Tuesday, March 4, 2014

The no good, horrible, very bad chemicals bill

Photo by Sashafatcat via flickr
by Fawn Pattison, Senior Advocate

Last week was a big week for toxic chemicals reform.

First, the Good: Wal-Mart announced its new Sustainable Chemistry Implementation Guide. It's great news that the nation's largest retailer is taking concrete steps to make good on its pledge to provide full information to consumers, and reduce high-priority toxic chemicals in many of the products they sell. I sincerely hope that the other top retailers across the nation will soon follow suit (hello Target? Walgreens? are you listening?).

But then, the Bad. The no good, horrible, very bad: The chair of the House Energy & Commerce Committee, Rep. John Shimkus (R-IL), has released a draft bill to "reform" the outdated and ineffective Toxic Substances Control Act (TSCA). I don't want to mince words or hide my feelings: The “Chemicals in Commerce Act” is very bad. Horrible. No good.

What's so bad about it?

It seems hard to fathom, but the Chemicals in Commerce Act would actually take us backwards from the current federal toxics law, TSCA. TSCA is the notorious toxics law that has allowed more than 80,000 chemicals into commerce, with very little scrutiny. How could it get worse than that?

Here’s how: the Chemicals in Commerce Act would shut down all the progress being made in the states on toxic chemicals. It would end the states’ ability to restrict a chemical in any way if EPA has taken action. It would even impose new secrecy, preventing states from collecting and sharing information about toxic ingredients in products as soon as EPA takes the first steps to evaluate a chemical.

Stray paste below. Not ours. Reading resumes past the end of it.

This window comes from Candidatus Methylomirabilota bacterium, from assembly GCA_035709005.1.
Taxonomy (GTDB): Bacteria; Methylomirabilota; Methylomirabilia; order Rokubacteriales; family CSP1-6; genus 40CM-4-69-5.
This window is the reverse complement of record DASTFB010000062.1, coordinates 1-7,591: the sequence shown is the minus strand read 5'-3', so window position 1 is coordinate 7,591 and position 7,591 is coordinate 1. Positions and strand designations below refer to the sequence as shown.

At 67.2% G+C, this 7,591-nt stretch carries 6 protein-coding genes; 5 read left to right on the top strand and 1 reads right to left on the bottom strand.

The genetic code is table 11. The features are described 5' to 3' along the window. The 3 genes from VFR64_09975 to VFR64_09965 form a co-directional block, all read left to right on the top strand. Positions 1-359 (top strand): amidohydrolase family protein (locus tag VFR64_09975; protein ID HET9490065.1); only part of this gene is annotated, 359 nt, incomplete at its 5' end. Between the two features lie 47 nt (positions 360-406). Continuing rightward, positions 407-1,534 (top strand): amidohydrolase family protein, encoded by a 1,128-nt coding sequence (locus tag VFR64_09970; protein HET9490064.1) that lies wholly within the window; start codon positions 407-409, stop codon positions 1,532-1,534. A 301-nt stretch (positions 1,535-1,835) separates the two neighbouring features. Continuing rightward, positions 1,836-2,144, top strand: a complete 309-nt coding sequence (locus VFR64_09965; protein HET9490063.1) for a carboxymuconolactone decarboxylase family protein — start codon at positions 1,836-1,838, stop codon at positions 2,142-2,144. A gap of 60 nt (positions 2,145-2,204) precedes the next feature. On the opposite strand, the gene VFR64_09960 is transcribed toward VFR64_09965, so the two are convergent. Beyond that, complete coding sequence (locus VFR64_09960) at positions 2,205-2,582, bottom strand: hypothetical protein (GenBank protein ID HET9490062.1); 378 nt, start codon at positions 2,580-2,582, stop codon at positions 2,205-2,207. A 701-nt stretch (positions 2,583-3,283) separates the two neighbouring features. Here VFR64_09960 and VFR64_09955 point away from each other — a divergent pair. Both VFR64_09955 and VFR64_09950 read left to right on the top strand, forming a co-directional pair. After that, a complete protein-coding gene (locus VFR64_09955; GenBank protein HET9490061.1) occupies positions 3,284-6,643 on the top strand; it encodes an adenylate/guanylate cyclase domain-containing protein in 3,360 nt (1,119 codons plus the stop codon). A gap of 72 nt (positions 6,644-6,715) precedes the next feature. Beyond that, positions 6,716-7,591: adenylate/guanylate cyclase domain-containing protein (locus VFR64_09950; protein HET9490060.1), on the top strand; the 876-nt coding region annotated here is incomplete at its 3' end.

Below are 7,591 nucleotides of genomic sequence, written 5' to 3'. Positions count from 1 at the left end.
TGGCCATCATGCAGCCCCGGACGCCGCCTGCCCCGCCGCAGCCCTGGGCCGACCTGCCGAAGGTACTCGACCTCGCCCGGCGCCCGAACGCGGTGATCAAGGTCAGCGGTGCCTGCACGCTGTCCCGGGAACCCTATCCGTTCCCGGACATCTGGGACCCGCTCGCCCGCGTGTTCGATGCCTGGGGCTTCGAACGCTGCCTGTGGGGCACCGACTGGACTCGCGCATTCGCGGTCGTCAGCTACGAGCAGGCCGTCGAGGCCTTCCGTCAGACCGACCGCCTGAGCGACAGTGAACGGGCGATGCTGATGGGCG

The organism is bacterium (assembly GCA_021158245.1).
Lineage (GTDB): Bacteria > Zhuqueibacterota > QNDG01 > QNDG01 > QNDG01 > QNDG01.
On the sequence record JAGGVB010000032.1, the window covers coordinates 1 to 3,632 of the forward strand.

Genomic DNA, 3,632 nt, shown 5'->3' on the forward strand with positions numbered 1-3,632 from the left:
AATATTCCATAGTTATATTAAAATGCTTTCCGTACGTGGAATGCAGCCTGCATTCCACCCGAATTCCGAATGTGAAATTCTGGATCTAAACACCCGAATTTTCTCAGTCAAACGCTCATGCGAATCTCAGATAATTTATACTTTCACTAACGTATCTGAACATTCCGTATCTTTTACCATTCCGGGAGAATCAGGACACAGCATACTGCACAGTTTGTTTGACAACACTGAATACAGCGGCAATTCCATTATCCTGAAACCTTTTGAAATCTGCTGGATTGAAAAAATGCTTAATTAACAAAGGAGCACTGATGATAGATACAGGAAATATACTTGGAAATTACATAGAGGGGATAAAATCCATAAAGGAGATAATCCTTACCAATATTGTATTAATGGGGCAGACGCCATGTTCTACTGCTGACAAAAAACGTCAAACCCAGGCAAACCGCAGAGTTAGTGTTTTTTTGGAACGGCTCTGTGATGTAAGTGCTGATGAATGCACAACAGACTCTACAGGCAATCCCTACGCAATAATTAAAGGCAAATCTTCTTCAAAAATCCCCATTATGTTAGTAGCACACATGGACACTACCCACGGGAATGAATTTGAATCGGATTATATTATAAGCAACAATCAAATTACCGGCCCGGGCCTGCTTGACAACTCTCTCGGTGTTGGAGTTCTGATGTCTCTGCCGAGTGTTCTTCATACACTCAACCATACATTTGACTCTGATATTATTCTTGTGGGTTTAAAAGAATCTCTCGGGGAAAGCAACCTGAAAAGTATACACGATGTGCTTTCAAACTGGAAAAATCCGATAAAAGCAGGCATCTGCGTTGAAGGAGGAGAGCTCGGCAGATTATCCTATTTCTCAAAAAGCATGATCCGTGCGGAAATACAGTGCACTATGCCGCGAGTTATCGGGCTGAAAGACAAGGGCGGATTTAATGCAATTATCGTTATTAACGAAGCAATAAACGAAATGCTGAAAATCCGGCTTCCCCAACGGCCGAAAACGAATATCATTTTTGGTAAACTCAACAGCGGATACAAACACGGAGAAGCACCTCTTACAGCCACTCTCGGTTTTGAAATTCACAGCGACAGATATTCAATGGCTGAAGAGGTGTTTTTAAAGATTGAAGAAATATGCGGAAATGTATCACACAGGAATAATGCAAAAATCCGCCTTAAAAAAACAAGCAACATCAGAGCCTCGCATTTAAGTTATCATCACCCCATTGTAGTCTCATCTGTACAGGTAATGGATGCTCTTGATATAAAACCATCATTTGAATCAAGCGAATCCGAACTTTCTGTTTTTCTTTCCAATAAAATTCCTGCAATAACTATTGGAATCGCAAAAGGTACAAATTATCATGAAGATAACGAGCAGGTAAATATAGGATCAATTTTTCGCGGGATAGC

Maybe some of these state programs would seem less necessary if Congress were considering a sweeping, robust federal system of chemical evaluation and regulation that worked swiftly to put public health and the environment first. But they’re not. The Chemicals in Commerce Act actually weakens the approach taken in TSCA, giving undue consideration to the cost of developing new, safer chemicals over the benefits to our health that could be derived from restricting the hazardous old ones.

I'd like to suggest an edit to this sentence from the bill summary: "This is a commerce bill, not just a chemical safety bill." The Chemicals in Commerce Act has nothing to do with chemical safety. It has everything to do with shutting down scrutiny of old-generation chemicals and ending the debate over the Toxic Substances Control Act.

And where does this leave North Carolina? If legislation like the Chemicals in Commerce Act were enacted, our state would no longer have the authority to even consider legislation like the NC Toxic Free Kids Act, or other recent bills to protect our kids’ health from notorious toxic products. Our state legislators ought to take notice.

US House members, especially those serving on the Energy and Commerce Committee, need to hear from their constituents that we value our health above the profits of a handful of corporate chemical giants. From North Carolina, Representatives G.K. Butterfield (D-NC) and Renee Ellmers (R-NC) serve on the committee and will be hearing lots about this proposed legislation in the weeks to come. Make sure they hear from you!

Walmart recognizes the need to get the most hazardous chemicals out of consumer products. Why doesn't Congress?

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